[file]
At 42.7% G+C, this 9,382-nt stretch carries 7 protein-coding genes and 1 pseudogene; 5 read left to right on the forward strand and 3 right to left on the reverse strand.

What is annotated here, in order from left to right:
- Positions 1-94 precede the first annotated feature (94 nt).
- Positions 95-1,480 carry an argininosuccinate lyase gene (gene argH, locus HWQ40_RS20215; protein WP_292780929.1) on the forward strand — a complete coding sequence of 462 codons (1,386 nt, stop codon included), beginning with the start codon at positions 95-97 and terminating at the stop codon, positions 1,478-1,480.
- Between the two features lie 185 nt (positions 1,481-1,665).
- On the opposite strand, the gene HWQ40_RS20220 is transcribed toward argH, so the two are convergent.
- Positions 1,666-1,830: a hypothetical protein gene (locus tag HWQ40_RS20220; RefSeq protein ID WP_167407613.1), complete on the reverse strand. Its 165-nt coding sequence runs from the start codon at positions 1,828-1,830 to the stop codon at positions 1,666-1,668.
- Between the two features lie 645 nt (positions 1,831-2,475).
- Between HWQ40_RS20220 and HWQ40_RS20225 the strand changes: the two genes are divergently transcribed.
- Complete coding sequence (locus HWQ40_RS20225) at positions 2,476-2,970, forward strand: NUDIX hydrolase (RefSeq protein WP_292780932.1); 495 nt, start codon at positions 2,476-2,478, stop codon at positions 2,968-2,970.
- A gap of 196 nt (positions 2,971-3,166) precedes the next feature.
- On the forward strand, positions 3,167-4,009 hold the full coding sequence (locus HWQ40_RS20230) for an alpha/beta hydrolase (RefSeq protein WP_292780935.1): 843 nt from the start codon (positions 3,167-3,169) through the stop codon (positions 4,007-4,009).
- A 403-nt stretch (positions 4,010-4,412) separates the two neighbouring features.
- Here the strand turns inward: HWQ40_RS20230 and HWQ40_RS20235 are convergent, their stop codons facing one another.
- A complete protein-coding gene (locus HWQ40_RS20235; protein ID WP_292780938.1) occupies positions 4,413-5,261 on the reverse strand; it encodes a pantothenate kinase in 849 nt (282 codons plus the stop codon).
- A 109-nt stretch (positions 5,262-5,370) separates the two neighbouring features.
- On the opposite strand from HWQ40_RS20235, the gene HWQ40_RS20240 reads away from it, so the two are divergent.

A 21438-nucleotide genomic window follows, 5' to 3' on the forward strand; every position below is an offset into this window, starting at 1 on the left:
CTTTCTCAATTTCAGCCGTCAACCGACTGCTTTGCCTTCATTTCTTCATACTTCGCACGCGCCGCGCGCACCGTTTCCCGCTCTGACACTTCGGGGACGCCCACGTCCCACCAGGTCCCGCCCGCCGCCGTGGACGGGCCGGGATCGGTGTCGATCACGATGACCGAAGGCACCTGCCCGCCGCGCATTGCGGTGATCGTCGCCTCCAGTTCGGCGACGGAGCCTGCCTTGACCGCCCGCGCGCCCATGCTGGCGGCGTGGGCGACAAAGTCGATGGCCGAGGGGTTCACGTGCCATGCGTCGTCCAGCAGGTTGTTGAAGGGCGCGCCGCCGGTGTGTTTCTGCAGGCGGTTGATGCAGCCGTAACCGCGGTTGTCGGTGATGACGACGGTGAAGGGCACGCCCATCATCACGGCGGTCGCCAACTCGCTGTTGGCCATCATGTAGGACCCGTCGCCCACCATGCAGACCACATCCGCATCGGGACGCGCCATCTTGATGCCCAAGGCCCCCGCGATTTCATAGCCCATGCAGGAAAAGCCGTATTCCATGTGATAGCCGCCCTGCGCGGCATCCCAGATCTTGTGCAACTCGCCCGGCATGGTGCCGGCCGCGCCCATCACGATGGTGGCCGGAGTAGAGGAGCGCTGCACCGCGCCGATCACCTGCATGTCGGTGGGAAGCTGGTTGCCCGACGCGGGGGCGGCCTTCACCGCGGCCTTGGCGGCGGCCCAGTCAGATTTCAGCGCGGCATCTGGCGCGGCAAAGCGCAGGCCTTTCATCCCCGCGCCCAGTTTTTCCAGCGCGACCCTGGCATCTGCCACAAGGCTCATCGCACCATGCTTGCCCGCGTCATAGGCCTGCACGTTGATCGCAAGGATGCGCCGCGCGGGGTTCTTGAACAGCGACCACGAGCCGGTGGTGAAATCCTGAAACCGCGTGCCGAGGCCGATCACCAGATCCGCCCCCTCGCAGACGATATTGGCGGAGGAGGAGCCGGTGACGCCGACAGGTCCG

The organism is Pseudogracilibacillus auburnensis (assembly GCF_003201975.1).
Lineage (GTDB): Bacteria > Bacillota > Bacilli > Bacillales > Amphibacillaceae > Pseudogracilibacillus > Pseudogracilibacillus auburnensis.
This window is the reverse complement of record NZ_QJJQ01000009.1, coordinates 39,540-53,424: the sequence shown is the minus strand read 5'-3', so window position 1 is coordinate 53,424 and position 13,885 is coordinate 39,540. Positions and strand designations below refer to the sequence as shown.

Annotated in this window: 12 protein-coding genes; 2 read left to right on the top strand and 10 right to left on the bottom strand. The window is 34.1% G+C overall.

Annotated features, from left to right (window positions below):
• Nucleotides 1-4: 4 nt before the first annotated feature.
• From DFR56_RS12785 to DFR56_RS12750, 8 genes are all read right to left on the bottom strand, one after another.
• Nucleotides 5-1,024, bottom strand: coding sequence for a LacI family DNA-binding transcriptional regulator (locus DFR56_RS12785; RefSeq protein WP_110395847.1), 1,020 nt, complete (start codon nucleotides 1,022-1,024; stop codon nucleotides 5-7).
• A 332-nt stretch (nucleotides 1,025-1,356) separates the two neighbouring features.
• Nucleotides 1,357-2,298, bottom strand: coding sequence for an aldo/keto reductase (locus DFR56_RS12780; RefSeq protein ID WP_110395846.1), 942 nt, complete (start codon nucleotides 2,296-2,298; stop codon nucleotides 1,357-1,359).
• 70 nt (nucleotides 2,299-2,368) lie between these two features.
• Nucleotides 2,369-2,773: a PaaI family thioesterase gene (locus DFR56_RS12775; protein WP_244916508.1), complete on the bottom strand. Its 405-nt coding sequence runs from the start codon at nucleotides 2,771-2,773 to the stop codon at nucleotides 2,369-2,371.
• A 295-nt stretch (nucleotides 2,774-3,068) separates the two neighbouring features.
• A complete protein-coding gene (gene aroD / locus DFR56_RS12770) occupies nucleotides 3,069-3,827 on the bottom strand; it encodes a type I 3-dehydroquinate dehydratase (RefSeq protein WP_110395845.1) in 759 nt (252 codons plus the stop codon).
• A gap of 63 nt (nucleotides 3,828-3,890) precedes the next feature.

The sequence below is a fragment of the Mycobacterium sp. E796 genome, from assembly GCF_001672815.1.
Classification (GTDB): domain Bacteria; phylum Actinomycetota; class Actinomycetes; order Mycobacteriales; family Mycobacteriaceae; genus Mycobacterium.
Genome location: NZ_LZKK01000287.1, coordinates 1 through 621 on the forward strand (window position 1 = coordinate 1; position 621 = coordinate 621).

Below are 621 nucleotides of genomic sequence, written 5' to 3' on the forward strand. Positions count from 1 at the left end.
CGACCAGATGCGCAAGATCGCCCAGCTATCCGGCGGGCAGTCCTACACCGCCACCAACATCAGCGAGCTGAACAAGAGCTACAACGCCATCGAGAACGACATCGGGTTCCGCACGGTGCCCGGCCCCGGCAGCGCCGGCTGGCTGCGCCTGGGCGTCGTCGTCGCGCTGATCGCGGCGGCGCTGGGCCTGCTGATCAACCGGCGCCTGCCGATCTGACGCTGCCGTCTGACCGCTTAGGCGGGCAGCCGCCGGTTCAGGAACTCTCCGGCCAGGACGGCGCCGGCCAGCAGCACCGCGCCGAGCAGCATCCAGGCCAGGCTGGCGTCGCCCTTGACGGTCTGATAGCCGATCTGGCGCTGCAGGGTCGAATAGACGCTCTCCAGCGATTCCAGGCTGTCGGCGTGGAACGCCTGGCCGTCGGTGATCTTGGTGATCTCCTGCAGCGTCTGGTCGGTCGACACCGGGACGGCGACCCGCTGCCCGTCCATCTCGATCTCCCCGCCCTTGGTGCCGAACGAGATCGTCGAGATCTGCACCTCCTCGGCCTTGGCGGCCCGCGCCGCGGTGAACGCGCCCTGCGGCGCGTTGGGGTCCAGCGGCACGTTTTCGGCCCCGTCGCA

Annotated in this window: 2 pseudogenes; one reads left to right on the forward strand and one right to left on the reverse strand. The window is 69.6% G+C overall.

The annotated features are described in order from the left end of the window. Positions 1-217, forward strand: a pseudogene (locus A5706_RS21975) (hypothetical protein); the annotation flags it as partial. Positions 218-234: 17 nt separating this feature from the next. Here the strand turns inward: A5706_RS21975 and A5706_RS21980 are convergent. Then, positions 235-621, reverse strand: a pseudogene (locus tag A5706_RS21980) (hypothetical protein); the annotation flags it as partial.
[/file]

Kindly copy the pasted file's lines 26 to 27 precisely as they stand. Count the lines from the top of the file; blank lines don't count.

• From DFR56_RS12785 to DFR56_RS12750, 8 genes are all read right to left on the bottom strand, one after another.
• Nucleotides 5-1,024, bottom strand: coding sequence for a LacI family DNA-binding transcriptional regulator (locus DFR56_RS12785; RefSeq protein WP_110395847.1), 1,020 nt, complete (start codon nucleotides 1,022-1,024; stop codon nucleotides 5-7).